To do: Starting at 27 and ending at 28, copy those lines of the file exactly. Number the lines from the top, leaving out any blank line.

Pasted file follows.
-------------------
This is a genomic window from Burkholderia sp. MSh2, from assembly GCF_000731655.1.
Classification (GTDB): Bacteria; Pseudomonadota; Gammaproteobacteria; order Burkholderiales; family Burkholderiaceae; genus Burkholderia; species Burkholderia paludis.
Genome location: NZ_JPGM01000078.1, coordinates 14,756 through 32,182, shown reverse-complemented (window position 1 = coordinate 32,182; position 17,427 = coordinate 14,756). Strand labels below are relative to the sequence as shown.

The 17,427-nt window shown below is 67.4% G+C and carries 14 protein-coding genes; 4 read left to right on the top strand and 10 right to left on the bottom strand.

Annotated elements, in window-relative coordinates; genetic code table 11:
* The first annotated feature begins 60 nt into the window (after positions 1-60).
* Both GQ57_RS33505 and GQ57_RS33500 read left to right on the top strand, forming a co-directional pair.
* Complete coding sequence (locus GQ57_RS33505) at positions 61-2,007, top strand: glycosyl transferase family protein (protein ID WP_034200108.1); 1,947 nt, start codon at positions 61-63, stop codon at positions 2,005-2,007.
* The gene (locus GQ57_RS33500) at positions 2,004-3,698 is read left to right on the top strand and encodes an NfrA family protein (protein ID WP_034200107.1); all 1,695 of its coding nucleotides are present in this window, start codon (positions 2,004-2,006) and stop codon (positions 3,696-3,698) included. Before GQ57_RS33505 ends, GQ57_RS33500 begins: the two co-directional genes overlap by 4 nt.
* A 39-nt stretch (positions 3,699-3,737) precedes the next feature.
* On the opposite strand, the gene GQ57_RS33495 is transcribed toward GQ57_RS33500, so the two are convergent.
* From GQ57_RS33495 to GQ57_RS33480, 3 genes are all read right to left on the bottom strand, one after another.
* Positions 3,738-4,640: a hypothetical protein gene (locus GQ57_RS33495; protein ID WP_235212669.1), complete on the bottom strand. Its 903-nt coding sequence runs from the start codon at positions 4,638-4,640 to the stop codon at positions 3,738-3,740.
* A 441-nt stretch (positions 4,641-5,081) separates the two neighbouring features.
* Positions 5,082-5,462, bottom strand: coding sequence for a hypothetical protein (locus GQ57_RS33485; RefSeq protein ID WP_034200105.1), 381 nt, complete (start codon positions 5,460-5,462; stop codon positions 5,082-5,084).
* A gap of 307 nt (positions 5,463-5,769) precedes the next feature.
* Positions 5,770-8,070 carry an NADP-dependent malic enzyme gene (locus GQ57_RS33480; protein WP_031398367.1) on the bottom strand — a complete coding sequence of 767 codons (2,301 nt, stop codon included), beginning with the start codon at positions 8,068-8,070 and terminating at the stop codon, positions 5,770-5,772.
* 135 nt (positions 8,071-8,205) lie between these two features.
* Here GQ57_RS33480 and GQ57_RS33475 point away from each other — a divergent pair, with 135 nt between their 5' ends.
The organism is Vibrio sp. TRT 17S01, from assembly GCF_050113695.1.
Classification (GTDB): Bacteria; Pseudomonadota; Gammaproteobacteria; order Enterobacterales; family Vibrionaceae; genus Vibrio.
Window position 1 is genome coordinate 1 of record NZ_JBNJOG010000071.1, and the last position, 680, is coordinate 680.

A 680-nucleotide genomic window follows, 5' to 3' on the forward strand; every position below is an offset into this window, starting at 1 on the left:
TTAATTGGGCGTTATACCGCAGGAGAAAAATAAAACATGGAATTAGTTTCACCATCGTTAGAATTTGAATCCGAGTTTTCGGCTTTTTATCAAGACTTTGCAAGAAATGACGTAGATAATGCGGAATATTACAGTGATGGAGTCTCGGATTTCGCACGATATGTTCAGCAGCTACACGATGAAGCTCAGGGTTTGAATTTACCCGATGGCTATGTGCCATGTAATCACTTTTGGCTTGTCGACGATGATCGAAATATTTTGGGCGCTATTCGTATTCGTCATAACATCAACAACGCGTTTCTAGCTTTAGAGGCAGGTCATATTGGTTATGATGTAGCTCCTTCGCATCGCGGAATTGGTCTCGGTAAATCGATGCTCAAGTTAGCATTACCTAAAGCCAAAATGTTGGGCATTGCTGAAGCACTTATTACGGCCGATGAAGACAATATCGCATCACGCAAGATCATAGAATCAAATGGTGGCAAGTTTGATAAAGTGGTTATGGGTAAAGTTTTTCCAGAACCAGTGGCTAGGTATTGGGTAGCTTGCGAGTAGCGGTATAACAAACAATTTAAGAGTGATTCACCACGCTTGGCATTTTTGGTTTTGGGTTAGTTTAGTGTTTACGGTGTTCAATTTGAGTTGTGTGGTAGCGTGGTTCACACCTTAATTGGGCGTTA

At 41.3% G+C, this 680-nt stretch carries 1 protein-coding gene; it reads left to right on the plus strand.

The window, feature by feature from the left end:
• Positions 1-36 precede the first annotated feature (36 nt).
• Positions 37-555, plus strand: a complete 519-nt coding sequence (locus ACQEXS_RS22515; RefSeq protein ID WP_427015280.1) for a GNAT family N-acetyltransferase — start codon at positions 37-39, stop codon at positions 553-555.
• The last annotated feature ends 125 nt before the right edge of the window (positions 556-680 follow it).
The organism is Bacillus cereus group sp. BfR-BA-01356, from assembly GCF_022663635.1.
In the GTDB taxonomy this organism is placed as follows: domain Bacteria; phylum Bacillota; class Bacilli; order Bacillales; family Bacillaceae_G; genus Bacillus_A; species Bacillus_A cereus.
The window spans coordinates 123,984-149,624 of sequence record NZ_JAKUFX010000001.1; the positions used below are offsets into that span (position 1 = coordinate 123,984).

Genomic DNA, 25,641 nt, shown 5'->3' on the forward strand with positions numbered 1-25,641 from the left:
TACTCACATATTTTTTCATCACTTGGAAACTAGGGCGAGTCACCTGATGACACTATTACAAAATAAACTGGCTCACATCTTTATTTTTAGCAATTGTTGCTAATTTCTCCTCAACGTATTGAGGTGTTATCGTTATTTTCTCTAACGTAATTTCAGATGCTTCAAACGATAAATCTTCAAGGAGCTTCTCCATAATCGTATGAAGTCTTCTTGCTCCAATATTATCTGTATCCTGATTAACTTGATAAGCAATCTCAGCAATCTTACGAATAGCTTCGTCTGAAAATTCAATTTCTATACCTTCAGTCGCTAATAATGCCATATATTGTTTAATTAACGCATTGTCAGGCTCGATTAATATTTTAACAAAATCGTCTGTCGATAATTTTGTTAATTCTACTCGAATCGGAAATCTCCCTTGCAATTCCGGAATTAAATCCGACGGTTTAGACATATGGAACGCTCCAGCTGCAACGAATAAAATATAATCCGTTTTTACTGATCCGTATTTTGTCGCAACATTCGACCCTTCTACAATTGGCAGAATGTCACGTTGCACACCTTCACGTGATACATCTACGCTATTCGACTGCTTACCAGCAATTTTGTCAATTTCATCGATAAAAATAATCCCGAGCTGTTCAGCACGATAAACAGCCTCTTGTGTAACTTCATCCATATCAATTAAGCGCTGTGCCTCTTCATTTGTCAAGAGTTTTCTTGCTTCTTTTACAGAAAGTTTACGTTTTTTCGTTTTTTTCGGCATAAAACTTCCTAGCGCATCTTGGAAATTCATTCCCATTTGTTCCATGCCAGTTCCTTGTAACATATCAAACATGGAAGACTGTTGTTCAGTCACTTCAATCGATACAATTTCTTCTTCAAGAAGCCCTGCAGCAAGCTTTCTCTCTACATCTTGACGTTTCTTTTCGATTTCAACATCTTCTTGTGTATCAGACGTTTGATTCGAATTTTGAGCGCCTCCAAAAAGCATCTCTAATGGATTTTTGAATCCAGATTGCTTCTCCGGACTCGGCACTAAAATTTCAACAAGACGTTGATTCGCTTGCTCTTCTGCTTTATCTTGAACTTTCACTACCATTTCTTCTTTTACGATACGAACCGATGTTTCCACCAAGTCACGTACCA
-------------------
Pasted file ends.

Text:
• Positions 1-36 precede the first annotated feature (36 nt).
• Positions 37-555, plus strand: a complete 519-nt coding sequence (locus ACQEXS_RS22515; RefSeq protein ID WP_427015280.1) for a GNAT family N-acetyltransferase — start codon at positions 37-39, stop codon at positions 553-555.